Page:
So what we can say is that we have in Geddington  the effigy of a priest, but that we do not know his name. He probably was a person of local repute: he was buried in the church, at a date when that was still an unusual privilege, with an elaborate tomb when most people went to the grave with only a shroud. But that is all.

There are still problems. Who copied the material from Bridges’ MSS and sent it to Lamotte? If there was ever an inscription, where was it? Jean Wilson of the Church Monuments Society has examined the effigy slab carefully and thinks it is all still visible. There is now no trace of any inscription. The lower part of the effigy is missing, as well as the angel to the right of the priest’s head. Tillemans’ drawing has only one angel. It does look as though the lower part of the slab is still there, but to be honest the drawing is so sketchy that it’s difficult to be sure. The lower part had clearly gone by the time Dryden drew the carving in 1843. So was the inscription there, or is it a confusion with an inscription elsewhere? The fact that Bridges does not mention it in the chapter on Geddington does suggest that there is something dubious about it. More work on the MSS may elucidate this as well.

And how can we explain the wear on the face and hands of the effigy, and the difference between the upper part of the body and the chasuble? Bridges said the effigy was at the upper end of the south chancel. The chancel was virtually derelict in the early nineteenth century and it is possible that the upper part of the effigy was exposed to water dripping from the roof but that the lower part was protected in some way. Alternatively, it is possible that a local cult had developed around the effigy, based on the tradition that he was carrying the vessels for Mass because of his exceptional holiness. There are plenty of other examples of post-Reformation cults forming around gravestones and effigies. The effigy of a C13 bishop in Llandaff Cathedral was believed to be that of St Teilo, founder saint of the cathedral, and his tomb was in the C18 a place for striking business deals. There is considerable hand wear around the feet of the effigy, which people touched to seal the agreement. The incised effigial slab of a local couple on the parish church of Christchurch near Newport in Gwent was widely believed to have healing powers and people laid their children on it in the hope of a cure. As a result, it has been almost completely worn away. However, hand wear does look different from weathering. It depends to some extent on the stone type, and it would need close examination, but from photographs the wear on the Geddington effigy looks more like weathering.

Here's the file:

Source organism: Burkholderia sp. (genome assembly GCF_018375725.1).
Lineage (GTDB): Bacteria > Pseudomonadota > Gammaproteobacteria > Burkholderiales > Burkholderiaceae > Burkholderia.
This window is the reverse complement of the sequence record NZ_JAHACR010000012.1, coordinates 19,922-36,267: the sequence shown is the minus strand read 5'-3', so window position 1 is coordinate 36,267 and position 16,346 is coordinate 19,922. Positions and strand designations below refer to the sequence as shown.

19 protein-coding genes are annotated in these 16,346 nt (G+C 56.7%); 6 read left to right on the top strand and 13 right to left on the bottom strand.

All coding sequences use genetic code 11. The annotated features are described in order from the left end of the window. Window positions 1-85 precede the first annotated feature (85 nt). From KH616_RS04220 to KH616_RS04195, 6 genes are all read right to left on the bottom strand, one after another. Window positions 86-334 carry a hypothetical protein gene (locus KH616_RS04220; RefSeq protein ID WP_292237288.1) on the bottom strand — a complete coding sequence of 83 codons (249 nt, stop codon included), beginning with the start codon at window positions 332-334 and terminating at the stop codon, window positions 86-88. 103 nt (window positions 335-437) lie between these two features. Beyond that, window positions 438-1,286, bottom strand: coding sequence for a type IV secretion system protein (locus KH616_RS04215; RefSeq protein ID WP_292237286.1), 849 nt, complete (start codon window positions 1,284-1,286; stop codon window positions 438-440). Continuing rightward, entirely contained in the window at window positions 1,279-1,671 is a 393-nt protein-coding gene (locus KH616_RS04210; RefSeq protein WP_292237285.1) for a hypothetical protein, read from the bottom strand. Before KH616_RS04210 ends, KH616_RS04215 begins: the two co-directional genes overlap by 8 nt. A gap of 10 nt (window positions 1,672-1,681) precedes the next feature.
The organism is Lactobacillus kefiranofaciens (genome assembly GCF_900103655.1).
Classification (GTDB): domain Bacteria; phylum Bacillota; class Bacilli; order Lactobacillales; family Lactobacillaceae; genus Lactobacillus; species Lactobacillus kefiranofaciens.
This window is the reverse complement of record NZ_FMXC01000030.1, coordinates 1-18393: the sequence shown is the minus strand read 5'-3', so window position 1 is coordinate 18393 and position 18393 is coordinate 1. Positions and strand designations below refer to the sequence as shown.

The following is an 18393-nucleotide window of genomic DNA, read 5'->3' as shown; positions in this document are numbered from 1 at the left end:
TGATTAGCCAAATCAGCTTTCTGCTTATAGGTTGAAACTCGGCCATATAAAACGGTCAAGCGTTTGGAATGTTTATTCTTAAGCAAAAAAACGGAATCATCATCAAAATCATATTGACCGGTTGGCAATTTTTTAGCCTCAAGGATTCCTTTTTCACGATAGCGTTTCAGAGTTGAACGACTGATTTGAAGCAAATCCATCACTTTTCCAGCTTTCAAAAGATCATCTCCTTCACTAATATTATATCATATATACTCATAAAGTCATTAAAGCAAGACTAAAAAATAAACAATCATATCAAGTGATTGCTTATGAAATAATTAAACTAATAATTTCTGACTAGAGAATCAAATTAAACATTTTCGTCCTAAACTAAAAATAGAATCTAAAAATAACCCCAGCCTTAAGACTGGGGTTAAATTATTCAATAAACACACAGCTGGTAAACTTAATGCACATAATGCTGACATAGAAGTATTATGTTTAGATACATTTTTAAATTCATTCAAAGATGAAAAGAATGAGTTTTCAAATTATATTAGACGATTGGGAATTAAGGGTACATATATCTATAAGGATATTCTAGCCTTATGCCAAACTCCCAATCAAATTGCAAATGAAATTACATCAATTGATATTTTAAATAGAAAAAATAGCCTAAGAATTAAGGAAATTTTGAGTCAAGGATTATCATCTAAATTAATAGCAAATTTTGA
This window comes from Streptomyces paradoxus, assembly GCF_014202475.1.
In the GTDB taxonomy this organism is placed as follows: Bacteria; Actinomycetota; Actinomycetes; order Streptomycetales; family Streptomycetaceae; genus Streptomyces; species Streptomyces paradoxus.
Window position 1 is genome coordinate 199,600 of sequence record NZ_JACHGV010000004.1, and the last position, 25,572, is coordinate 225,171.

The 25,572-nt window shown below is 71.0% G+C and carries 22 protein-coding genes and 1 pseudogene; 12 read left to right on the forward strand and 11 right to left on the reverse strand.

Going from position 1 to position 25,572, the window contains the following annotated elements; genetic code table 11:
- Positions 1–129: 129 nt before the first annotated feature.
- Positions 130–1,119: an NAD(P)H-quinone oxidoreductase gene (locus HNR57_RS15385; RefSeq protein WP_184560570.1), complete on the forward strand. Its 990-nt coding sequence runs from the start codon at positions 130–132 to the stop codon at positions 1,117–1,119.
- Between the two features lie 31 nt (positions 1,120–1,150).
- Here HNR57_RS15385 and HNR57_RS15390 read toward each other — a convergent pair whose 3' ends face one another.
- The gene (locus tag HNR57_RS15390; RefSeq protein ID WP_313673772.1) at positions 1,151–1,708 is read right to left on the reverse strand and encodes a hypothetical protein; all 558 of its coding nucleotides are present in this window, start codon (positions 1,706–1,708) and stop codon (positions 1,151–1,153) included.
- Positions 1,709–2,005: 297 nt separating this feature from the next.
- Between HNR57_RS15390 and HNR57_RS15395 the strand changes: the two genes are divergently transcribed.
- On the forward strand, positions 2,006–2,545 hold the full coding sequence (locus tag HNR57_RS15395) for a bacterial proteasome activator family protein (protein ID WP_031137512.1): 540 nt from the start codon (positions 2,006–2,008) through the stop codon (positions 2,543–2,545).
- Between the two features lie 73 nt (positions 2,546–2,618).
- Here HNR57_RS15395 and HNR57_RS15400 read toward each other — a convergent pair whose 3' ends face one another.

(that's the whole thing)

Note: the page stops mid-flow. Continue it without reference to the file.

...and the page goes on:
The sad thing is that there is of course a very interesting story at Geddington. It just isn’t the story that is on the church web site. What we have is, if you like, the Grave of the Unknown Priest. He may have been one of the men who organised the building work in the church, or he may have been another whose name is known only to God. He served the parish, out in all weathers baptising sickly babies and taking the last rites to dying parishioners. His was not the heroism of sanctity but the day-to-day heroism of a man doing his job. He said the prayers in church, even when there was no-one else to say them with him. Because of his ministry, and that of people like him, the church is still a place where prayer has been valid.

But his name wasn’t Hagius.